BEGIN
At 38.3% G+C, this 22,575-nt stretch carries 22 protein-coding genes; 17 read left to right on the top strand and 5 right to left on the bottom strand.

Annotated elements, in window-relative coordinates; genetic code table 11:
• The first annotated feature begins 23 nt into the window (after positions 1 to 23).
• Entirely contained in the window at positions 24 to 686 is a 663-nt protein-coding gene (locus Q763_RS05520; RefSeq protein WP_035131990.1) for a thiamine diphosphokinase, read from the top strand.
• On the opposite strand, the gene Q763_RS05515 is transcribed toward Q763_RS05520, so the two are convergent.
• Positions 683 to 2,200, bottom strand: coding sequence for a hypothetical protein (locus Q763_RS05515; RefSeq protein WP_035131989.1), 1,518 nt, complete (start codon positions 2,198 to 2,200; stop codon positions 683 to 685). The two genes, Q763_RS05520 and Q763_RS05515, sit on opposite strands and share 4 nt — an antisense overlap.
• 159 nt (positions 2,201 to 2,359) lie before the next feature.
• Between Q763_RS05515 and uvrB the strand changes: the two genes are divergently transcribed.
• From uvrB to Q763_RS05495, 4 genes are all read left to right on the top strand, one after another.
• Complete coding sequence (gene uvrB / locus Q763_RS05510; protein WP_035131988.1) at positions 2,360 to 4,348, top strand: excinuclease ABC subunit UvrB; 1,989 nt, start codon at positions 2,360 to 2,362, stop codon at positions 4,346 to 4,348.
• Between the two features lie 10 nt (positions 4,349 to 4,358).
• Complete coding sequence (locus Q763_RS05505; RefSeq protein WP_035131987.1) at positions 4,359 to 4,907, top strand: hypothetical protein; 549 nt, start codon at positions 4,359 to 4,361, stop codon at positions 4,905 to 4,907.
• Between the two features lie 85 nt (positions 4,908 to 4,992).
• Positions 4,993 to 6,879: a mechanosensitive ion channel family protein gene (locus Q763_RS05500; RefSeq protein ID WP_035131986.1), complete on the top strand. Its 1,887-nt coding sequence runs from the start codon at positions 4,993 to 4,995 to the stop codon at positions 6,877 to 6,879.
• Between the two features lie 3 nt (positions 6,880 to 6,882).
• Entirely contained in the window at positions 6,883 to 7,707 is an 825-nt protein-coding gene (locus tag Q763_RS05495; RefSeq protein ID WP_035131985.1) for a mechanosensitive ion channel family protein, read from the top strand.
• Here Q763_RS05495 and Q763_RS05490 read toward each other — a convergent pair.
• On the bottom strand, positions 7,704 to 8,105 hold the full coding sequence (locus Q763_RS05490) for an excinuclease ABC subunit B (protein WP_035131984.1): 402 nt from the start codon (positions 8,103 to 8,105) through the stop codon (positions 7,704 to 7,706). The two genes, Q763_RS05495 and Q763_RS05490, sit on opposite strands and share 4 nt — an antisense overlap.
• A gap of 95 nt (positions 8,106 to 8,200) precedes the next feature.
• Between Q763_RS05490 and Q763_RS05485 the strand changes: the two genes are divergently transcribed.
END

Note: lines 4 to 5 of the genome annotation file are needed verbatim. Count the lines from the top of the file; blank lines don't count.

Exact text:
• Entirely contained in the window at positions 24 to 686 is a 663-nt protein-coding gene (locus Q763_RS05520; RefSeq protein WP_035131990.1) for a thiamine diphosphokinase, read from the top strand.
• On the opposite strand, the gene Q763_RS05515 is transcribed toward Q763_RS05520, so the two are convergent.